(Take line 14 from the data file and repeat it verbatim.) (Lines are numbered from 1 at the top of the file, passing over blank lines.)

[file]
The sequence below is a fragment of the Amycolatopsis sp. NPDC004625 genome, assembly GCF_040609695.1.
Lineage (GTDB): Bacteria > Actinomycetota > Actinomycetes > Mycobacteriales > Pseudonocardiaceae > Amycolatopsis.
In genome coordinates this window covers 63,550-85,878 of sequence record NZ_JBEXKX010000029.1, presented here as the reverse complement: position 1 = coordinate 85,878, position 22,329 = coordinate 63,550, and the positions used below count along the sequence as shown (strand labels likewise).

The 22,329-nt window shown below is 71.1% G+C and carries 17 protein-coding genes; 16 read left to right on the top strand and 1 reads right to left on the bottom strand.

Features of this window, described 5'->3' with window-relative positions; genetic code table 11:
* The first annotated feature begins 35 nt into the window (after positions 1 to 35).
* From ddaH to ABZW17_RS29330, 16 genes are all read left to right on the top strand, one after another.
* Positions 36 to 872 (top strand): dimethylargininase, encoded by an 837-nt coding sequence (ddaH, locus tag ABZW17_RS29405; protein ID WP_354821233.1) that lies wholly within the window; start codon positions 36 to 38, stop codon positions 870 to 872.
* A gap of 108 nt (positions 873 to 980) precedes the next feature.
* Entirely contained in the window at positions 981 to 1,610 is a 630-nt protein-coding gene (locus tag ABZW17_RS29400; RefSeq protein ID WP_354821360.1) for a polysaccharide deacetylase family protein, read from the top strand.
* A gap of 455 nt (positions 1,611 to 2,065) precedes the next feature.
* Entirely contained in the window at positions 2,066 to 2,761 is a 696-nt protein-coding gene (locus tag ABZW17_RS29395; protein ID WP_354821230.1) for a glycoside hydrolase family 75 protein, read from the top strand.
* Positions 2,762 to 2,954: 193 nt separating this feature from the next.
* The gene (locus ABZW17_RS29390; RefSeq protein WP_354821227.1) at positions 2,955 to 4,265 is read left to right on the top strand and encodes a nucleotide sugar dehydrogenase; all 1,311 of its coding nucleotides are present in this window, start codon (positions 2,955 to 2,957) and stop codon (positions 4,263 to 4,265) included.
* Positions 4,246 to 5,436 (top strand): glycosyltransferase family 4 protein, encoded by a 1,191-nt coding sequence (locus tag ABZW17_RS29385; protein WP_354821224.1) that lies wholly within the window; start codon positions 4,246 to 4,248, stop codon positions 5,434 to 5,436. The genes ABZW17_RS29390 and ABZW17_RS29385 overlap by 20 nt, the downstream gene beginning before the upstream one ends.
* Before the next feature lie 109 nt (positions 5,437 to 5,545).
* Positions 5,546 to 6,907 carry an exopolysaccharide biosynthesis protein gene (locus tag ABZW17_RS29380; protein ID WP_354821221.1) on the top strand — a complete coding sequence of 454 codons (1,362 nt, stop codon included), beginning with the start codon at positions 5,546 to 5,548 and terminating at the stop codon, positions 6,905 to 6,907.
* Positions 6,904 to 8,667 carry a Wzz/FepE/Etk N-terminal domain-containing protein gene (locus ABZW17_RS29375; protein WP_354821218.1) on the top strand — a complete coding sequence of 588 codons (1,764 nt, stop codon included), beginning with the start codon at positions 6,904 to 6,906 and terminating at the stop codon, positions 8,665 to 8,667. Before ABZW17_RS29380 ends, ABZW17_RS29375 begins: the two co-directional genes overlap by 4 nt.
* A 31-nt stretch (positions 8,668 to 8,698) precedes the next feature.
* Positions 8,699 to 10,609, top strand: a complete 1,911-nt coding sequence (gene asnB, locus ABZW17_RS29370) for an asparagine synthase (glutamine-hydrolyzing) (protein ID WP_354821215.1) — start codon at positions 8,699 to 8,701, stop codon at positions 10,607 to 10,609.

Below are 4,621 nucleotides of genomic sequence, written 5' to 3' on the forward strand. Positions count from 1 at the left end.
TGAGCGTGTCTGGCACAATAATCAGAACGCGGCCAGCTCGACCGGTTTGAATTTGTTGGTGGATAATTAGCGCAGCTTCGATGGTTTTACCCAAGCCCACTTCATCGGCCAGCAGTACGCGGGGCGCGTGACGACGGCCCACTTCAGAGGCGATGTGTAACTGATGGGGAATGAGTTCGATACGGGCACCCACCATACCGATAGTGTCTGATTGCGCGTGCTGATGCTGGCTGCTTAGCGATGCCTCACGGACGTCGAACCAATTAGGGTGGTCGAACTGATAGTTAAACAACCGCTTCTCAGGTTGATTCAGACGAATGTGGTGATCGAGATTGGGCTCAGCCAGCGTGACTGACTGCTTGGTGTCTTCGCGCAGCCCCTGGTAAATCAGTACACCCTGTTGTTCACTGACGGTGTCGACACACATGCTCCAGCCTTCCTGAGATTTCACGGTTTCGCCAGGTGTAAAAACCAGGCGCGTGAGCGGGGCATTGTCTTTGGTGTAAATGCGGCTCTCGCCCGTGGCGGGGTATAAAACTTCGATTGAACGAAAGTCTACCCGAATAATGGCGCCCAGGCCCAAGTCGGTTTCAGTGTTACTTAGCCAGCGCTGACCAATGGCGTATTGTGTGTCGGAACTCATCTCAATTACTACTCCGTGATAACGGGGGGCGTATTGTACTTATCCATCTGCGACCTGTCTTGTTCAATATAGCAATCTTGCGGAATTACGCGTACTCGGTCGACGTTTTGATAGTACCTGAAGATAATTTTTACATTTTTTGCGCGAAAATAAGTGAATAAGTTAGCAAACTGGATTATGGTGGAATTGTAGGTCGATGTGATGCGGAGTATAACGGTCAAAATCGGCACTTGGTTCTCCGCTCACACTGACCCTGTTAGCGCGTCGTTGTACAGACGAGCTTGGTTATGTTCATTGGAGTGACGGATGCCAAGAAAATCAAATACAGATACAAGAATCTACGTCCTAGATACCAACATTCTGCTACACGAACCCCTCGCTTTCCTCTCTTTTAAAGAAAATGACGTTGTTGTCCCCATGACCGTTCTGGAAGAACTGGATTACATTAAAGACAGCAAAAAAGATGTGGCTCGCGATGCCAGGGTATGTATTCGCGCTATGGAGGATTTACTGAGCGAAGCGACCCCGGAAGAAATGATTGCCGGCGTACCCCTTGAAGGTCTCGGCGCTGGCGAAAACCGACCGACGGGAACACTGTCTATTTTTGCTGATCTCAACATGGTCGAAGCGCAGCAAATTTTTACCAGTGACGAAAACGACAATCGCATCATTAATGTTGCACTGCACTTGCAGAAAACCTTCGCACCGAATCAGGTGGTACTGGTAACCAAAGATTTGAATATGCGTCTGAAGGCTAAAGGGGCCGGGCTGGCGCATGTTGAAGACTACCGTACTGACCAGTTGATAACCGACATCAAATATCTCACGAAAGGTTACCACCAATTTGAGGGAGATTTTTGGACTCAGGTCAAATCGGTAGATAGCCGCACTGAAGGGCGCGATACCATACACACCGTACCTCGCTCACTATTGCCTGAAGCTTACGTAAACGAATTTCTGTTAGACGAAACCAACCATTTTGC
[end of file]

* The gene (locus ABZW17_RS29390; RefSeq protein WP_354821227.1) at positions 2,955 to 4,265 is read left to right on the top strand and encodes a nucleotide sugar dehydrogenase; all 1,311 of its coding nucleotides are present in this window, start codon (positions 2,955 to 2,957) and stop codon (positions 4,263 to 4,265) included.